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dc.contributor.authorFoust, Kevin D.
dc.contributor.authorFlotte, Terence R.
dc.contributor.authorReier, Paul J.
dc.contributor.authorMandel, Ronald J.
dc.date2022-08-11T08:10:14.000
dc.date.accessioned2022-08-23T17:00:29Z
dc.date.available2022-08-23T17:00:29Z
dc.date.issued2008-01-13
dc.date.submitted2012-01-11
dc.identifier.citationHum Gene Ther. 2008 Jan;19(1):71-82. <a href="http://dx.doi.org/10.1089/hum.2007.104">Link to article on publisher's site</a>
dc.identifier.issn1043-0342 (Linking)
dc.identifier.doi10.1089/hum.2007.104
dc.identifier.pmid18072858
dc.identifier.urihttp://hdl.handle.net/20.500.14038/43807
dc.description.abstractAmyotrophic lateral sclerosis (ALS) is characterized by progressive loss of spinal lower motoneurons. Gene delivery is a promising strategy to deliver therapeutic molecules to these vulnerable cells. However, definition of an optimal route of delivery capable of accessing neurons over a considerable extent of the neuraxis represents a significant logistical problem. Intramuscular vector injections are not ideal as this approach would involve hundreds of injections to completely treat an ALS patient and also would be dependent on retrograde transport of the viral platform of choice. Alternatively, upper motoneurons could deliver trophic factors over considerable distances by anterograde transport after a relatively localized intracerebral injection. To test this approach, the present study was designed to compare the corticospinal (CST) and rubrospinal (RST) tracts for their ability to transport recombinant adeno-associated virus serotype 5 (rAAV5)-derived green fluorescent protein (GFP) or glial cell line-derived neurotrophic factor (GDNF) to the spinal cord. Unilateral injections of rAAV5-GFP into the red nucleus (RN) or motor cortex of normal rats produced GFP-positive fibers in the appropriate descending tracts extending to the lumbar spinal cord. For both tracts, GFP-positive axonal projections into the spinal gray matter were consistently observed. GDNF immunohistochemistry demonstrated that confirmed RN injections resulted in GDNF-positive fibers projecting into spinal gray matter as seen in the GFP group. In contrast, confirmed cortical rAAV5-GDNF injections resulted in less evident staining in spinal cord. Spinal cord GDNF levels were elevated at distances up to 72 mm from the injection sites, and confirmed that RST-related GDNF transport to spinal cord surpassed CST-associated delivery.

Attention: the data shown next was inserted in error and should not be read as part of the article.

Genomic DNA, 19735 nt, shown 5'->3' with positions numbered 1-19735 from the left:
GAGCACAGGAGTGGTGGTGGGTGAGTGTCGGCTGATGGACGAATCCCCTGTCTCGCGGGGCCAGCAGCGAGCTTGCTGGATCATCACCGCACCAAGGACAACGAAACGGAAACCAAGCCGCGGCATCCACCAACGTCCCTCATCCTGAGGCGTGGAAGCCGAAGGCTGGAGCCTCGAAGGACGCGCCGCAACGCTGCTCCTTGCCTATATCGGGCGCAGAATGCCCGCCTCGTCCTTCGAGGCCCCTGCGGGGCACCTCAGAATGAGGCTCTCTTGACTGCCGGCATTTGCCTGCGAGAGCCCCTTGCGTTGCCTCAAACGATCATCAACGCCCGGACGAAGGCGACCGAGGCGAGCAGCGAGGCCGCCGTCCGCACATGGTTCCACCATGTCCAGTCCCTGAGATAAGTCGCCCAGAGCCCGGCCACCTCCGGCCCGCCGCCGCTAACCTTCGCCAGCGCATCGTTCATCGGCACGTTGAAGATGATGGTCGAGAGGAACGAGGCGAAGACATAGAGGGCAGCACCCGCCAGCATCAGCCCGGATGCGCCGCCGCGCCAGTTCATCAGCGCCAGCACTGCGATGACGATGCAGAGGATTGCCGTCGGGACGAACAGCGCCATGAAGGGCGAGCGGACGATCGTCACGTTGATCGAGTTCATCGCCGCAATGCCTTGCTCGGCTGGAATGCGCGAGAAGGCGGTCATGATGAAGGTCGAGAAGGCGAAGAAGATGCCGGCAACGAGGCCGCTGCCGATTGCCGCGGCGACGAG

dc.language.isoen_US
dc.relation<a href="http://www.ncbi.nlm.nih.gov/entrez/query.fcgi?db=pubmed&cmd=Retrieve&list_uids=18072858&dopt=Abstract">Link to Article in PubMed</a>
dc.relation.urlhttp://dx.doi.org/10.1089/hum.2007.104
dc.subjectAmyotrophic Lateral Sclerosis
dc.subjectAnimals
dc.subjectDNA, Recombinant
dc.subjectDependovirus
dc.subjectEnzyme-Linked Immunosorbent Assay
dc.subjectGene Therapy
dc.subjectGenetic Vectors
dc.subjectGlial Cell Line-Derived Neurotrophic Factor
dc.subjectImmunohistochemistry
dc.subjectMale
dc.subjectPyramidal Tracts
dc.subjectRats
dc.subjectRats, Sprague-Dawley
dc.subjectSpinal Cord
dc.subjectAllergy and Immunology
dc.subjectGenetics and Genomics
dc.subjectNervous System Diseases
dc.subjectPediatrics
dc.titleRecombinant adeno-associated virus-mediated global anterograde delivery of glial cell line-derived neurotrophic factor to the spinal cord: comparison of rubrospinal and corticospinal tracts in the rat
dc.typeJournal Article
dc.source.journaltitleHuman gene therapy
dc.source.volume19
dc.source.issue1
dc.identifier.legacycoverpagehttps://escholarship.umassmed.edu/peds_pulmonary/22
dc.identifier.contextkey2441383
html.description.abstract<p>Amyotrophic lateral sclerosis (ALS) is characterized by progressive loss of spinal lower motoneurons. Gene delivery is a promising strategy to deliver therapeutic molecules to these vulnerable cells. However, definition of an optimal route of delivery capable of accessing neurons over a considerable extent of the neuraxis represents a significant logistical problem. Intramuscular vector injections are not ideal as this approach would involve hundreds of injections to completely treat an ALS patient and also would be dependent on retrograde transport of the viral platform of choice. Alternatively, upper motoneurons could deliver trophic factors over considerable distances by anterograde transport after a relatively localized intracerebral injection. To test this approach, the present study was designed to compare the corticospinal (CST) and rubrospinal (RST) tracts for their ability to transport recombinant adeno-associated virus serotype 5 (rAAV5)-derived green fluorescent protein (GFP) or glial cell line-derived neurotrophic factor (GDNF) to the spinal cord. Unilateral injections of rAAV5-GFP into the red nucleus (RN) or motor cortex of normal rats produced GFP-positive fibers in the appropriate descending tracts extending to the lumbar spinal cord. For both tracts, GFP-positive axonal projections into the spinal gray matter were consistently observed. GDNF immunohistochemistry demonstrated that confirmed RN injections resulted in GDNF-positive fibers projecting into spinal gray matter as seen in the GFP group. In contrast, confirmed cortical rAAV5-GDNF injections resulted in less evident staining in spinal cord. Spinal cord GDNF levels were elevated at distances up to 72 mm from the injection sites, and confirmed that RST-related GDNF transport to spinal cord surpassed CST-associated delivery.</p>
dc.identifier.submissionpathpeds_pulmonary/22
dc.contributor.departmentDepartment of Pediatrics
dc.contributor.departmentGene Therapy Center
dc.source.pages71-82


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